It was virtual – but it worked perfectly well. Going this direction, we had:
doughnuts retrospective, candy retrospective, pink fairy retrospective and so on…

Some of us complained that it is not “serious”, “somebody bought Creative Retrospectives book” or so. We played each time a bit like kids, but at the end of the day everyone benefit from it.

I also would like to highlight, that the funny form and elements of joy were not that important as the method, that made everyone speak and look for both:

  • fields for improvements
  • good things to honor.

Examples

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How were we able to obtain that? By ‘talking’ or ‘thinking’ for somebody else. What do I mean by that?

Let’s try to rephrase a standard question:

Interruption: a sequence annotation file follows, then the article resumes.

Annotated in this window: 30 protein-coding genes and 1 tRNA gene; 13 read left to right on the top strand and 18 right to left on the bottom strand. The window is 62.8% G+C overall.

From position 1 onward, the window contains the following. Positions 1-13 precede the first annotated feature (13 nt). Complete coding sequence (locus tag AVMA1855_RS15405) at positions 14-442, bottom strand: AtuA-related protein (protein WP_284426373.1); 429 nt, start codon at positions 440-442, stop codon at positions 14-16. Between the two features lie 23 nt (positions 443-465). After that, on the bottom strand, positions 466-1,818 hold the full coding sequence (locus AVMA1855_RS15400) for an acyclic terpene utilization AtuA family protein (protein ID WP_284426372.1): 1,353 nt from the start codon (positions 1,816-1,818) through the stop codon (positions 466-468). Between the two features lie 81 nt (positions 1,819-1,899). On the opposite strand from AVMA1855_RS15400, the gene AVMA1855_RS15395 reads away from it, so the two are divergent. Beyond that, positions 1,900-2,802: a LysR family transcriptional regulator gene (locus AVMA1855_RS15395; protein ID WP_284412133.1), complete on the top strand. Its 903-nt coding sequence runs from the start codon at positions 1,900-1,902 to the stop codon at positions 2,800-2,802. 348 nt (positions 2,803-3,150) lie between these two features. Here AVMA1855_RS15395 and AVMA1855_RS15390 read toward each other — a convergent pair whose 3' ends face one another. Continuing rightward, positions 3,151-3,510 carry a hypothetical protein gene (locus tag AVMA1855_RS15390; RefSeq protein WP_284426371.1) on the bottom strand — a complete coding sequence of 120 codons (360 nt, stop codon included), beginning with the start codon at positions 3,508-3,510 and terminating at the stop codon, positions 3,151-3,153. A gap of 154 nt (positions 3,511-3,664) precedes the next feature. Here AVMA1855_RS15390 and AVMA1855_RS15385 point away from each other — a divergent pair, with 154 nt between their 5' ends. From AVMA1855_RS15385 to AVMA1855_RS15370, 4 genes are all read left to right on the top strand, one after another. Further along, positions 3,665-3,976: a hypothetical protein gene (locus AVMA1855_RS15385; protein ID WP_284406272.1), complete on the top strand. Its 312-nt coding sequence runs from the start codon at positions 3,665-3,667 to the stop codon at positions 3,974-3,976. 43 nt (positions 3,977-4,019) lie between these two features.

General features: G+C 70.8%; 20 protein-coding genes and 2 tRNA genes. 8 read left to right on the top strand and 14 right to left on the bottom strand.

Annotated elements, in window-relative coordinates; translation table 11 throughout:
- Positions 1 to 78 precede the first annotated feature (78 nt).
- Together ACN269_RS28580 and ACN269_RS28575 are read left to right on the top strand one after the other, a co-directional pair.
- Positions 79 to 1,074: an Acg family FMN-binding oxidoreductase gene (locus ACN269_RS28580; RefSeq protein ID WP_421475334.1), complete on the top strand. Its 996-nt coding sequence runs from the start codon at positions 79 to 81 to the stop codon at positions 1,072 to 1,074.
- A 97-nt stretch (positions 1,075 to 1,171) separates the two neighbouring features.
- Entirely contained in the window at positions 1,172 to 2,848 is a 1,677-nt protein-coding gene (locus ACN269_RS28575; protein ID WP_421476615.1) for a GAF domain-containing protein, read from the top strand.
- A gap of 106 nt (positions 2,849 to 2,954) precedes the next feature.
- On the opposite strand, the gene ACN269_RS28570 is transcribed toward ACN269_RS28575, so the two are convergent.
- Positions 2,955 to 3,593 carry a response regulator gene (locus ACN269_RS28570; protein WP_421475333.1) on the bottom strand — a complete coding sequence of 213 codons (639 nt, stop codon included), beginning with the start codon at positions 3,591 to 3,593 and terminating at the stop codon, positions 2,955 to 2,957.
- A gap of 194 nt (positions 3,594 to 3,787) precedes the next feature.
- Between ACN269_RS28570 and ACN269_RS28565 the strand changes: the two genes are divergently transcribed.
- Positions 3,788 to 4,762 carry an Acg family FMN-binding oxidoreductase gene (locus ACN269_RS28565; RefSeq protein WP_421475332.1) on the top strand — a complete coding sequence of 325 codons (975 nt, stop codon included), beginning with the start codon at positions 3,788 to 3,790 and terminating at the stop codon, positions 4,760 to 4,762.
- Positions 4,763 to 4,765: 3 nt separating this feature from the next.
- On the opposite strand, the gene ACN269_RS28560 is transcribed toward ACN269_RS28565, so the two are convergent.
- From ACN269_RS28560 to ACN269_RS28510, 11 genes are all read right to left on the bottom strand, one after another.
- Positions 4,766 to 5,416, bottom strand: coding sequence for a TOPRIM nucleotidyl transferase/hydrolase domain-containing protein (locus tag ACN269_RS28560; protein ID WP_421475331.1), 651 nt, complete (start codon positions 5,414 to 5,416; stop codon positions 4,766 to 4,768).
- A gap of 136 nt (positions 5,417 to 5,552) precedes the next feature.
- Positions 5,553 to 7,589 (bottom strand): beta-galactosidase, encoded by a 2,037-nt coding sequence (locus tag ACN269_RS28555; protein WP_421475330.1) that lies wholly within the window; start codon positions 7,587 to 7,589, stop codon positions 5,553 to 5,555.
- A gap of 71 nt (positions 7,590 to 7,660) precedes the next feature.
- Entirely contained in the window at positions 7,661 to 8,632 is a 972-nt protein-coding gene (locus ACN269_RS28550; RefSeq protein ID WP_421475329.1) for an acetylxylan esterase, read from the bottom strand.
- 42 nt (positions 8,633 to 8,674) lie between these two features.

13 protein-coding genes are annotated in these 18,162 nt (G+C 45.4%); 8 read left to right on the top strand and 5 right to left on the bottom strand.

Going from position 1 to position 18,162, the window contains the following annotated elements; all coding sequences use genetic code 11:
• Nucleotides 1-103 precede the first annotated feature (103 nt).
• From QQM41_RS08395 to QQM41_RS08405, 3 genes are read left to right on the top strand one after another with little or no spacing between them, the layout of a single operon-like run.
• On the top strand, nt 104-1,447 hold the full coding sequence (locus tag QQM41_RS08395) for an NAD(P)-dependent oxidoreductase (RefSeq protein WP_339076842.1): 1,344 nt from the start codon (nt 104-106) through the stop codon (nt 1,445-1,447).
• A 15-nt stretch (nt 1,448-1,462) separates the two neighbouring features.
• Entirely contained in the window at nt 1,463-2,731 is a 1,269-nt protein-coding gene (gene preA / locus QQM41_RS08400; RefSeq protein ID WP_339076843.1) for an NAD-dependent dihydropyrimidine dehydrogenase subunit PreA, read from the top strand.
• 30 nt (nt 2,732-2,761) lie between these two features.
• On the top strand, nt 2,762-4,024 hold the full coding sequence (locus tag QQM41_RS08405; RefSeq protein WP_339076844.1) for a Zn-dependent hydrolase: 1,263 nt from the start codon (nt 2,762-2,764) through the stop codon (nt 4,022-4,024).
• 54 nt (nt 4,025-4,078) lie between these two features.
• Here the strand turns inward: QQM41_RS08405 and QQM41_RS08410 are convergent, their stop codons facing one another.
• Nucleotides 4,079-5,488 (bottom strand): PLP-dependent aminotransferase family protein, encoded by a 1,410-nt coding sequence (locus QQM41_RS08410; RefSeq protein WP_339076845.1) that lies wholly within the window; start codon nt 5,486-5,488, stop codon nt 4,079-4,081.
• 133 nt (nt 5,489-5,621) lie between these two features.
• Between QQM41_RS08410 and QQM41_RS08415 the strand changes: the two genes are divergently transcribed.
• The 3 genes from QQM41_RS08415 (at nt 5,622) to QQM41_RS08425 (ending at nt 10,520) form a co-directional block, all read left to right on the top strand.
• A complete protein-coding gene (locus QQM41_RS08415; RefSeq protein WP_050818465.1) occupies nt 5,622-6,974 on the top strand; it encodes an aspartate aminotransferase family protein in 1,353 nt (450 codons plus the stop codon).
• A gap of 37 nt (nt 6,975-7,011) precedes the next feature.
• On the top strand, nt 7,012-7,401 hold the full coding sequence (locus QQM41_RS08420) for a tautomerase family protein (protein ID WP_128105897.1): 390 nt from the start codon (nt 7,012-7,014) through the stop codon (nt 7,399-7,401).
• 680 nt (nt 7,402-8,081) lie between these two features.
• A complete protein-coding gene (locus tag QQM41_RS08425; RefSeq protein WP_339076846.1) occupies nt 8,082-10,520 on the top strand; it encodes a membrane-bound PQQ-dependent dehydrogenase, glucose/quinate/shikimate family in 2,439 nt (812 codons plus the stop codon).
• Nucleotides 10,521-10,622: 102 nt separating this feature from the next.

What you are particularly proud of after this sprint?

or

What was not correct in this sprint?

INTO

What a person, who sits on your right thinks about it?
What he is proud of?
What did he achieved?
What was his blocker?

This little magic trick enables your mind to completely different behavior. It helps you to become a team, to acknowledge someone else’s needs and before the next meeting – you’ll ask first:)

As i said, each time we had surprise. Games were different, surrounding was different, but eventually it made a team – and this is all about in Agile, isn’t it?

Catch me on Twitter, I’ll keep you posted (and make you angry) from sunny beach 🙂 Cheers!